Senior tailback Walker Borghardt and senior quarterback Jaden Barr, who's now a three-year starter, lead the offensive show. Borghardt rushed for over 1,000 yards and 11 touchdowns last year, while Barr produced more than 1,500 yards of total offense.

And there's no substitute for having a quarterback with two years experience --- winning experience, at that.

"He throws the ball really well and he can run the ball well, too," Albertson said. "He knows what it takes to win ... he's like having a coach on the field."

The Pintos have three 6-1 receivers who could pose some matchup problems including Drew Norton, who had seven touchdown receptions last year.

Then there's the 255-pound Nathan Squires, a returning all-state lineman, who will play offensive guard and linebacker this year.

"He's basically our best player," Albertson said. "He's 255 pounds and he can run."

He's not the only one, Albertson said, as "We have several explosive players."

That's a good thing. So hold on Pinto fans, it should be another great ride.

"Our goals haven't changed --- win the conference championship, the district championship and then the ultimate one, the state championship," Albertson said. "That's what we're working towards."


WHILE IT'S A RETURN TO GLORY for the Pintos, the Bulldogs are the new kids on the block. But, like the Pintos, they've had a run of talent, but they also believe the program is here to stay.

"I'd like to think by now, that people understand that we have an established idea with what we're doing," Rulo said. "I'm watching the kids work hard during practice, I watched their hard work in the offseason, and they're buying into the idea of playing Bulldog football.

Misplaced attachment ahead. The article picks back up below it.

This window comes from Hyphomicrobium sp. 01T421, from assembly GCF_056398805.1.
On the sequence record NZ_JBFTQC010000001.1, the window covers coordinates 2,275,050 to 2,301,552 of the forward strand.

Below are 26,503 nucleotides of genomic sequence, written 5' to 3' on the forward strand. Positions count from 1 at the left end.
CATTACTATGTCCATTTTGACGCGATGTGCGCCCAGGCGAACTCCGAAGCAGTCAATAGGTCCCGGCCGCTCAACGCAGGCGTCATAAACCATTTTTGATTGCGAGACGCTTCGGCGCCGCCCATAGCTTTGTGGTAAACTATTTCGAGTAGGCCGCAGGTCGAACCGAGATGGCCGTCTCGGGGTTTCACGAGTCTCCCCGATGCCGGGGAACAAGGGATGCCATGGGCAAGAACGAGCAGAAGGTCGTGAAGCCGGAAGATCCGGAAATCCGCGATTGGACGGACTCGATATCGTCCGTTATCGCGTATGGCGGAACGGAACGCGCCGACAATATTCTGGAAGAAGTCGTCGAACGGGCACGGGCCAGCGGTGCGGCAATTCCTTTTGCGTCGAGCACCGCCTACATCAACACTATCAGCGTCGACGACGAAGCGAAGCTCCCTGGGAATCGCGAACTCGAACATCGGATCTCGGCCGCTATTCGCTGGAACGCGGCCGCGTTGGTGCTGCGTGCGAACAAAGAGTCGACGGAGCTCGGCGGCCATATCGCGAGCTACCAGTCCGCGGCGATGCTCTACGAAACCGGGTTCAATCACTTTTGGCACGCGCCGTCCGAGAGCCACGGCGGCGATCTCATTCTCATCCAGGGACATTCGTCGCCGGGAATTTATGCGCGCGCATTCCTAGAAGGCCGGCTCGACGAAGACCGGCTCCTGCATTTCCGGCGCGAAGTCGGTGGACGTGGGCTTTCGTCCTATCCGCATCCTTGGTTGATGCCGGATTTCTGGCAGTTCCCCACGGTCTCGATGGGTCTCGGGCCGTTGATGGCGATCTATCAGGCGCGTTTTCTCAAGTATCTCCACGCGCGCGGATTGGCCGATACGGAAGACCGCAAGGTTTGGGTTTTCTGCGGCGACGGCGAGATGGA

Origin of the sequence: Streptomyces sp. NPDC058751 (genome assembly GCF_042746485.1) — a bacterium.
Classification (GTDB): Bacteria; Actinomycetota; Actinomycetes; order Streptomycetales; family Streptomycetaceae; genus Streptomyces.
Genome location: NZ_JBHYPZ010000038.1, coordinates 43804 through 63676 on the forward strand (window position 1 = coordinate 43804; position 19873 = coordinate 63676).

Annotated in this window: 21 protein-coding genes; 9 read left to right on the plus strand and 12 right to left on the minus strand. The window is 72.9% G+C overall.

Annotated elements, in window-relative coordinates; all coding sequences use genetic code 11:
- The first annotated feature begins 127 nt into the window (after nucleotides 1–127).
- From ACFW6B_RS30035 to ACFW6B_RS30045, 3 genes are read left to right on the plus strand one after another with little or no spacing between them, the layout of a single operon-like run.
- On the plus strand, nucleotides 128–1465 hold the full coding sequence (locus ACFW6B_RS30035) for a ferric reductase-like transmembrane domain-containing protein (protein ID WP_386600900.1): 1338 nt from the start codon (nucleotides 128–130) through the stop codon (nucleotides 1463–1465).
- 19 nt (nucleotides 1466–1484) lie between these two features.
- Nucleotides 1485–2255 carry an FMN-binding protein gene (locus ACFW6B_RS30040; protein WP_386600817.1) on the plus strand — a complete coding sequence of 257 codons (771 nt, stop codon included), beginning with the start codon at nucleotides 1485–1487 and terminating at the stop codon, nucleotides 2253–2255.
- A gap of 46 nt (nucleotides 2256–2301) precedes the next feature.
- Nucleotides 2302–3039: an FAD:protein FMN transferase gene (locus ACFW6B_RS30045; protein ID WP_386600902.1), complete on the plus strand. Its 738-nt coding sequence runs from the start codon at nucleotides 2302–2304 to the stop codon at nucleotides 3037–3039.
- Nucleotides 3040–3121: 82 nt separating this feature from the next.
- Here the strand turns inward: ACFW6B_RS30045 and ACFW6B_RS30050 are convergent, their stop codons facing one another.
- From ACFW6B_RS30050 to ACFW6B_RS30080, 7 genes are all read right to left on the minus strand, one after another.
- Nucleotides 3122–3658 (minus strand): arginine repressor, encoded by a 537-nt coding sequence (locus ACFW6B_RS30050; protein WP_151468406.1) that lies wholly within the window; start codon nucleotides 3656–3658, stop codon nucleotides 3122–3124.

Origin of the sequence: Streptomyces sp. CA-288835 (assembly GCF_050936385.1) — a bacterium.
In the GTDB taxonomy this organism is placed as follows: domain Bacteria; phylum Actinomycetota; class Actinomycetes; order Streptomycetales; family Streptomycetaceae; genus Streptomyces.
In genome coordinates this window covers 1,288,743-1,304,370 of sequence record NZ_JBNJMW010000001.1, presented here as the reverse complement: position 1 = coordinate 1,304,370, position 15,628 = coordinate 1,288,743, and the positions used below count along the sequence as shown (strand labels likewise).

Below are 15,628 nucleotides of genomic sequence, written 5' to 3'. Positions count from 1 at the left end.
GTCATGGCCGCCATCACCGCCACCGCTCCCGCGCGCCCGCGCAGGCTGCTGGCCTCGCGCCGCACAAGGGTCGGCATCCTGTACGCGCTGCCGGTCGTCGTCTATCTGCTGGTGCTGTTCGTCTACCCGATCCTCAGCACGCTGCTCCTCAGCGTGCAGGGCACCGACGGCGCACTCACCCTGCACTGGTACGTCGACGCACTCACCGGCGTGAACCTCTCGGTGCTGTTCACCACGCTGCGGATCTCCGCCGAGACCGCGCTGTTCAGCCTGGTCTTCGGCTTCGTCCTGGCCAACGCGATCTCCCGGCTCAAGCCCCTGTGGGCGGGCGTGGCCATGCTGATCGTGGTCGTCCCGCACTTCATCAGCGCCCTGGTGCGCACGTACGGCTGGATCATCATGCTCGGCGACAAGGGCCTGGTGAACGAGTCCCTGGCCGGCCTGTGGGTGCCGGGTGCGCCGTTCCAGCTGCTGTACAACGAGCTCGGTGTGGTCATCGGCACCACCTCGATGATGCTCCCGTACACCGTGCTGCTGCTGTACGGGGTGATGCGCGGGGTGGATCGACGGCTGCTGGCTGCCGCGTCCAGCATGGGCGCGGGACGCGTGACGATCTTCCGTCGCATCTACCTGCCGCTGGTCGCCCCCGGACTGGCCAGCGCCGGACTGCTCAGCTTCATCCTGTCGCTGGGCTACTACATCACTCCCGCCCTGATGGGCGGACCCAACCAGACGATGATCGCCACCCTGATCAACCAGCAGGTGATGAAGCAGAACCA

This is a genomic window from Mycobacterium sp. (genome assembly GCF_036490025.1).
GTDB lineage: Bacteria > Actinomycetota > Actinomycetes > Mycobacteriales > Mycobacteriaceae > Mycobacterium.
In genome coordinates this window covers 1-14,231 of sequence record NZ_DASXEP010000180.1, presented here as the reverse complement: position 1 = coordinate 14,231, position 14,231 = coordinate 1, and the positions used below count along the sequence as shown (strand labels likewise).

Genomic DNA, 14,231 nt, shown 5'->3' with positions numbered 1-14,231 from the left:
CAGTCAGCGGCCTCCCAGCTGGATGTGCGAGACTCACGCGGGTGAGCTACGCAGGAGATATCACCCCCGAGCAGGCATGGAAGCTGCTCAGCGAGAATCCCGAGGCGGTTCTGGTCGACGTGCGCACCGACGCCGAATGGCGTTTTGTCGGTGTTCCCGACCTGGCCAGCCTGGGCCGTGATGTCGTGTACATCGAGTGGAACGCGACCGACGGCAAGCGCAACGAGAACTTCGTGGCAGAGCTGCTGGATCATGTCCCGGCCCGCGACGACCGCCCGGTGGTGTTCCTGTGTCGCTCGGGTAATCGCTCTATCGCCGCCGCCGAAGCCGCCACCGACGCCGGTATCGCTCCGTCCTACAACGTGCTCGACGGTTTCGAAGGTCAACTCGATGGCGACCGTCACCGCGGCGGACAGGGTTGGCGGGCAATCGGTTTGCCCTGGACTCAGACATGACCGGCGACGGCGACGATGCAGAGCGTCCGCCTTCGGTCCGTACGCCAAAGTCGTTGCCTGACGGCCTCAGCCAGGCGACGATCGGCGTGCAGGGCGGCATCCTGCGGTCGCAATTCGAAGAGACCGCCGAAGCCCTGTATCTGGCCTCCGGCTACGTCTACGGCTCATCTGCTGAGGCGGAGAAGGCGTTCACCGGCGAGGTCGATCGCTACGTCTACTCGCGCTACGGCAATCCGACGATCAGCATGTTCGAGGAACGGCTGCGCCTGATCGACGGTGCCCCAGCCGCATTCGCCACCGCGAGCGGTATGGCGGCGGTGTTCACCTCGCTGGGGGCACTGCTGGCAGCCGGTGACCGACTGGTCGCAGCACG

"We lost some phenomenal kids, but we have another senior class that is primed out ready to make their own stamp, build their own legacy."

One of those seniors is quarterback Troy Hentges, who accounted for 21 total touchdowns (12 passing) as a junior. "We're very excited to watch him play; he's very confident and comfortable back there," Rulo said.

Seniors Corey Hanger and Mason Shoemaker give the Bulldogs a potent 1-2 punch at tailback, thanks to running behind a potent offensive line.

"I'm really excited about our offensive line (which returns three seniors, including three-year starter at center, Michael Witt)," Albertson said. "Eventually you're going to run up against teams with as good as skill people as you have, then it comes down to the offensive and defensive lines.

"That's what wins those close ball games."

Senior Dakoda Ballard will anchor the defensive line, while the secondary should be another strength with the return of Hanger and Shoemaker.

Besides the facilities, there will be another big change for South Callaway this season --- no chance of meeting Blair Oaks in the postseason. The Falcon have ended the Bulldogs' season the last three years, but have made the move from Class 2 to Class 3.

Did Rulo shed a tear?

"No, I did not," he said with a laugh. "But coach (Brad) Drehle is doing a great job with the program; it's a class program. Playing them was a great barometer to see how good we were, we just came up a little short every year."

This year?

"We just want to keep improving and whatever that looks like and wherever that goes," Rulo said, "we just want our program to keep getting better."

It is. Greener, too.